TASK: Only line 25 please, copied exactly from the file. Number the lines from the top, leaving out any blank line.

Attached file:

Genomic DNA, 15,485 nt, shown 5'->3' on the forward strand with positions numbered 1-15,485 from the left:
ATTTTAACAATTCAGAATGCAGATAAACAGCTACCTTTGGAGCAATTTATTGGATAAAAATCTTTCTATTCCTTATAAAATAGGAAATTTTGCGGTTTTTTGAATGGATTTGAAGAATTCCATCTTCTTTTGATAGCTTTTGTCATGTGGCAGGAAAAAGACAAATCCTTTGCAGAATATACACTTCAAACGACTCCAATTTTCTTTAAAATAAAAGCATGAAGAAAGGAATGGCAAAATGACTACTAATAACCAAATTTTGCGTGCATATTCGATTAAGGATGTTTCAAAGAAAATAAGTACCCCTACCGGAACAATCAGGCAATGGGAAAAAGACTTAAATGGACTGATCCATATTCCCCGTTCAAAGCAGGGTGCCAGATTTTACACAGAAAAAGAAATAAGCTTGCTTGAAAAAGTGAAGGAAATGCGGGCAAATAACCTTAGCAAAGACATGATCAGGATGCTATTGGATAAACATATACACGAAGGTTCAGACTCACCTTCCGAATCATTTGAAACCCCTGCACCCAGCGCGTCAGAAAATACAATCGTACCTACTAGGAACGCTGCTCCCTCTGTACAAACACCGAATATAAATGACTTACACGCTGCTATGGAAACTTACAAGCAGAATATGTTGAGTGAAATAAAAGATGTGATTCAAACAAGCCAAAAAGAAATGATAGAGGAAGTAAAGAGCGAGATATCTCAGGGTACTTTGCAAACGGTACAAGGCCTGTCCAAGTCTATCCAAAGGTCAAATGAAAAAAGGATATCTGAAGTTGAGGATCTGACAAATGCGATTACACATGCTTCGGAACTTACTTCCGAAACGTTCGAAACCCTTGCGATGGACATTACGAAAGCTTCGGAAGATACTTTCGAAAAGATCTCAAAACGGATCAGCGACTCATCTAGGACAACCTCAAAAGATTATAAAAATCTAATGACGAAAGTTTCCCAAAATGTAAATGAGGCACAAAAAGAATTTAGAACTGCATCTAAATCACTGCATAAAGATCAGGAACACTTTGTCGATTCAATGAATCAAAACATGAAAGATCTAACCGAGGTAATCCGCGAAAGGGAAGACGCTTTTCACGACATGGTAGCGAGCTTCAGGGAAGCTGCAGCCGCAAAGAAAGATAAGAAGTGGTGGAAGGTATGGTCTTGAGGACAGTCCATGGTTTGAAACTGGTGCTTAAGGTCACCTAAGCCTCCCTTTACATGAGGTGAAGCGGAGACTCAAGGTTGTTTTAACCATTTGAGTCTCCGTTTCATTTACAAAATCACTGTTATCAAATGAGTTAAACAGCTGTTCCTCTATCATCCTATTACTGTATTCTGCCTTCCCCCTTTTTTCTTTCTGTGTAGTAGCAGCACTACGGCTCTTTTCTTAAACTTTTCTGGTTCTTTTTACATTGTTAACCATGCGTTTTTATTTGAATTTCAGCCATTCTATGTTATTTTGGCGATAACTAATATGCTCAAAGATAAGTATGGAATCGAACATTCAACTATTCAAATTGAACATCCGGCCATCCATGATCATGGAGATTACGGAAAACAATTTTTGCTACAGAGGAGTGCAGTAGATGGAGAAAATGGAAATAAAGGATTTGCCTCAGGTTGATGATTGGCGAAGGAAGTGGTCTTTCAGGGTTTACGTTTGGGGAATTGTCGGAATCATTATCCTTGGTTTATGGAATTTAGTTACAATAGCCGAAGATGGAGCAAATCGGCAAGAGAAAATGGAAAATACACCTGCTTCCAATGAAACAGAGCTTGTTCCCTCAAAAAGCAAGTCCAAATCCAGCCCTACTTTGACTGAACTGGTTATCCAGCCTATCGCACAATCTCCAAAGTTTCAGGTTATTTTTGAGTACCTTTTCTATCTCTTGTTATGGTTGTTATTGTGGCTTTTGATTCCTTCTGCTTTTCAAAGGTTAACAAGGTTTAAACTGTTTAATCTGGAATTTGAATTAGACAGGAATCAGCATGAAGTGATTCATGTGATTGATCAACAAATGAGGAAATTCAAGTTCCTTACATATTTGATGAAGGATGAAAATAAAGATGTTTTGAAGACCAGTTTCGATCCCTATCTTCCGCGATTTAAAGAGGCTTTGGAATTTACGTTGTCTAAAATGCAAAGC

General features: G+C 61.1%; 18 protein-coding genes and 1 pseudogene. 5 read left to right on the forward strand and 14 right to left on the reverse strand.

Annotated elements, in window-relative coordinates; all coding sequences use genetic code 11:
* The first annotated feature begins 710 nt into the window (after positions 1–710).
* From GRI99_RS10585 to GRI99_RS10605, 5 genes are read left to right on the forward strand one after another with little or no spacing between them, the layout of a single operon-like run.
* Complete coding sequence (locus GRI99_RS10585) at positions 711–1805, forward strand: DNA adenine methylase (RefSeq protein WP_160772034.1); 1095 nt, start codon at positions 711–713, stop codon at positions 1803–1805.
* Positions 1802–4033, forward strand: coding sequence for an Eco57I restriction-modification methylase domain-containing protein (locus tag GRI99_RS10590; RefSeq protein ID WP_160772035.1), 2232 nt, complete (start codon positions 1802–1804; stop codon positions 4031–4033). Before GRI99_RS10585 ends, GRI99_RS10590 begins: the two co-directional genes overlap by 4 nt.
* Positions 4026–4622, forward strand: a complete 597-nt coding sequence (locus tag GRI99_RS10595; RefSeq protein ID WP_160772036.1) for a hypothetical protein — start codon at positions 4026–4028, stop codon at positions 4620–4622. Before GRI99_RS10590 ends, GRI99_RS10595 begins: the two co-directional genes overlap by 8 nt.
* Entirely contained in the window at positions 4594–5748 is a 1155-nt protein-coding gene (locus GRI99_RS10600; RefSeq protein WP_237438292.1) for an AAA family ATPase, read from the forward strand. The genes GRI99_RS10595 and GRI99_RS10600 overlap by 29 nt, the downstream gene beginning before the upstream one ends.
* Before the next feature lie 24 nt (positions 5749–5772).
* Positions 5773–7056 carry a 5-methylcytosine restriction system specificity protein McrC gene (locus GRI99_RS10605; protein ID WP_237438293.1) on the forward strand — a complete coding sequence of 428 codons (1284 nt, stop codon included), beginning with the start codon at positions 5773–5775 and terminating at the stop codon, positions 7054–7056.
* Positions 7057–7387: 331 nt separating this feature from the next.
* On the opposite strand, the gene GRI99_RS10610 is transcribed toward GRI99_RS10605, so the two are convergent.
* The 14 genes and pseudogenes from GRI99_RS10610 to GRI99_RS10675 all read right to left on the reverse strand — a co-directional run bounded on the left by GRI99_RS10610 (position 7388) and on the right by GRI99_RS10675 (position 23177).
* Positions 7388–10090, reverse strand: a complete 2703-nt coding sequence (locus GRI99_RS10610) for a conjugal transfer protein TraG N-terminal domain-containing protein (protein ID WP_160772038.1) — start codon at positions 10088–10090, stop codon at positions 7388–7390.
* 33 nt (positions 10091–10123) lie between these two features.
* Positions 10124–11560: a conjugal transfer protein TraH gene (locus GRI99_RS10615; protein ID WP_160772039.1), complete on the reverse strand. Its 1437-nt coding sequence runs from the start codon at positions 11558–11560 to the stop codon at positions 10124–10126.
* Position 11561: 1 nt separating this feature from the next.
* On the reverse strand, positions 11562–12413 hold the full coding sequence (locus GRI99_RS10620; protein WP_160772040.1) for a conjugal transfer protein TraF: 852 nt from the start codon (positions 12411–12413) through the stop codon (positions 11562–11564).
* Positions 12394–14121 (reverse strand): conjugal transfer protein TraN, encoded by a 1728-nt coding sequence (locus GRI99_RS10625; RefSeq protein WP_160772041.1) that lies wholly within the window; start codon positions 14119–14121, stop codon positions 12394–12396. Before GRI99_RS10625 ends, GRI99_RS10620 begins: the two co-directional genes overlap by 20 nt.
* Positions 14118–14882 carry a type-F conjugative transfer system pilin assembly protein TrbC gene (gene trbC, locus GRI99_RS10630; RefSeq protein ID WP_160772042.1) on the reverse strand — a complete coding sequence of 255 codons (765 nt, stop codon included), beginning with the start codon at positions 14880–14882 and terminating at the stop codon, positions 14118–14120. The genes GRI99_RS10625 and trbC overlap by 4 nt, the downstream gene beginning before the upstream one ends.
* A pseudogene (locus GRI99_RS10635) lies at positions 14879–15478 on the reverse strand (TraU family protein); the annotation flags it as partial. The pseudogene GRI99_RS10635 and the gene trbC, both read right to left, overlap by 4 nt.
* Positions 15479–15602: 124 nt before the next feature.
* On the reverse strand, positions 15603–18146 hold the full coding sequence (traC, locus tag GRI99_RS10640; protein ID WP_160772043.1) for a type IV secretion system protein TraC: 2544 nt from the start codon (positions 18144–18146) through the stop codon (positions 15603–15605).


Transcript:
* On the reverse strand, positions 15603–18146 hold the full coding sequence (traC, locus tag GRI99_RS10640; protein ID WP_160772043.1) for a type IV secretion system protein TraC: 2544 nt from the start codon (positions 18144–18146) through the stop codon (positions 15603–15605).